REUTERS/Nigel Roddis
REUTERS/Nigel Roddis

Sandal season will soon be upon us, and I’ve been perusing websites for spring shoes that provide enough comfort and support to walk around the city after work. That’s proving to be a tough challenge based on advice I received from Dr. Kenneth Leavitt, chief of podiatric medicine and reconstructive foot surgery at New England Baptist Hospital.

Flats are out, he told me, as are sky-high heels. “You should look for a shoe with one-inch heel differential,” Leavitt said. That means a shoe with a two-inch platform at the sole should have a three-inch heel, like these or these. “Running shoes or the Dansko clogs worn by doctors and nurses are the best things to wear for your feet,” he said.

Dansko’s strappy sandals look to meet the criteria as well, but be prepared to spend over $100. The vast majority of the shoes I found on websites such as Zappos.com—usually the most trendy—had heels that were too high or too low for maximum comfort and arch support.

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Men have it easy since their shoes are usually designed with a one-inch heel differential, but in women’s fashion, ballet flats or extreme heels dominate trendy store shelves. Wearing these while walking or standing for extensive periods of time could lead to chronic foot problems.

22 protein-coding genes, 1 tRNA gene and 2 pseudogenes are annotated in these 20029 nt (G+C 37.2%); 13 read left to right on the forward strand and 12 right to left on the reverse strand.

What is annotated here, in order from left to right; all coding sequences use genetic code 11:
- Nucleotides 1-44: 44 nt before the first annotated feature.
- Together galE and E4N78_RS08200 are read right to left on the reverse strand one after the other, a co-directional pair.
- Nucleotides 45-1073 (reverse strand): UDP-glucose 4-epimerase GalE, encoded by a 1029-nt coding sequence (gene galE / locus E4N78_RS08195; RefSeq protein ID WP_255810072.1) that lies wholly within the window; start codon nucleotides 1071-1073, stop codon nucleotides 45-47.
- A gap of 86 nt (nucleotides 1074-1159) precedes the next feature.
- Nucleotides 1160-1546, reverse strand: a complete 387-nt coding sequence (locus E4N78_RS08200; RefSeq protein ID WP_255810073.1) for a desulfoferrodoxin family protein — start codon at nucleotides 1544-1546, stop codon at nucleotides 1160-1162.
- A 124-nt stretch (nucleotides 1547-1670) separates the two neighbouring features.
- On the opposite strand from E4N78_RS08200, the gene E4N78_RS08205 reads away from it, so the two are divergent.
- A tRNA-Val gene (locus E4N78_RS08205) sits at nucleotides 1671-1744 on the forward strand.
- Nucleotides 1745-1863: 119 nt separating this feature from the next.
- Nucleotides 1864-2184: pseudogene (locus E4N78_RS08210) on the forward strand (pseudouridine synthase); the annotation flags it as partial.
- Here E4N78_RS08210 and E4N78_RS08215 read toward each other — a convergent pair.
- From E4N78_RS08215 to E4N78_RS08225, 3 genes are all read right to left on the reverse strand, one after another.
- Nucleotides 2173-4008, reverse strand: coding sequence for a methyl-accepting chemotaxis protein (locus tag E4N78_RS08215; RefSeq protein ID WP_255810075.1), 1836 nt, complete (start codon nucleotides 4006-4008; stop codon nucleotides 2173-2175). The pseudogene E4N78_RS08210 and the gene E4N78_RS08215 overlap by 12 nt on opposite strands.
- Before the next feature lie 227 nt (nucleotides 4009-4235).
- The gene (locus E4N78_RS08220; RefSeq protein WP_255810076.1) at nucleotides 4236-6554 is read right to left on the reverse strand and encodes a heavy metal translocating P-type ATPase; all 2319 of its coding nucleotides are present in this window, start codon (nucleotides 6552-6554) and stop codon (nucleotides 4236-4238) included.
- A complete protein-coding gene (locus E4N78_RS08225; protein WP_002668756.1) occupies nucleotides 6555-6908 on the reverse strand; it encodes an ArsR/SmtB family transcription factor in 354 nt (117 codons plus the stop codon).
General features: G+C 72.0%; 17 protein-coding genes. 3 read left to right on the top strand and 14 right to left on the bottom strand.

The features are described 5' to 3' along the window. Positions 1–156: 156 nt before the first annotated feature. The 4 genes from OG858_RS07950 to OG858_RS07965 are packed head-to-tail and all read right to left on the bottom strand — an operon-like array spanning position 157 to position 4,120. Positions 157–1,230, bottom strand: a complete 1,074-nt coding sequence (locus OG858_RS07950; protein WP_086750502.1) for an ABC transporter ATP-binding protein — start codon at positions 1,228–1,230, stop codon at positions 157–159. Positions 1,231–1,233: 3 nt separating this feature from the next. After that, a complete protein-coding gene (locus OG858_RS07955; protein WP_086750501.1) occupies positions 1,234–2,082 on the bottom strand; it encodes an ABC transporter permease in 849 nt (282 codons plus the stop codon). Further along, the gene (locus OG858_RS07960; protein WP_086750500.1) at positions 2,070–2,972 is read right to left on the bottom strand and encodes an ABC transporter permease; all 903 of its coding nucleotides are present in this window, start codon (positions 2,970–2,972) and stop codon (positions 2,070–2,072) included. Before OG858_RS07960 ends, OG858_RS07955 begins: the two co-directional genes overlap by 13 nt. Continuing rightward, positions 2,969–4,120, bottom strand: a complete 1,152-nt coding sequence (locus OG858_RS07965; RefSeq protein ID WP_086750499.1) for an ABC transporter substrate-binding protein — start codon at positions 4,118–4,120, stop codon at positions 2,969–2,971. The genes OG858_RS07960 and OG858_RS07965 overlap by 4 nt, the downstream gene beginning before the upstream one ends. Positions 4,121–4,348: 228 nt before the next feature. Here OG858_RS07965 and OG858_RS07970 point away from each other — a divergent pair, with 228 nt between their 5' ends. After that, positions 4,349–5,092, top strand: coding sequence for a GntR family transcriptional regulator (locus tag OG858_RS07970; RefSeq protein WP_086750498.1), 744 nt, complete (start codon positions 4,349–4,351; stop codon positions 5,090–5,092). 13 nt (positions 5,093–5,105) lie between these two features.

“Flat shoes stress the Achilles tendon and cause extensive pronation or flattening of the feet,” Leavitt explained. Walking on a hard surface without the proper arch support can eventually lead to fallen arches, causing pain, swollen ankles, and weak lower leg muscles. Surgery is sometimes warranted to fix it.

High heels can cause persistent foot problems including corns, calluses or misshapen hammertoes, and they can aggravate bunions or lead to excruciating pain in the ball of the foot due to inflammation or stress fractures.

Just ask Sarah Jessica Parker, who told reporters last month that she had to stop wearing high heels because of extensive foot damage.

Wearing flats or heels occasionally won’t usually cause these problems—Parker said she wore heels 18 hours a day—but Leavitt recommends wearing a proper shoe 90 percent of the time.

Other design aspects to look for: Shoes that fit well, not too tight or too loose that they rub up and down against your heel as you walk. The toe box should be wide enough so your toes don’t feel squeezed. Shoes should be sized to the larger foot and should be tried on for fit in the late afternoon or evening when feet tend to be a little swollen.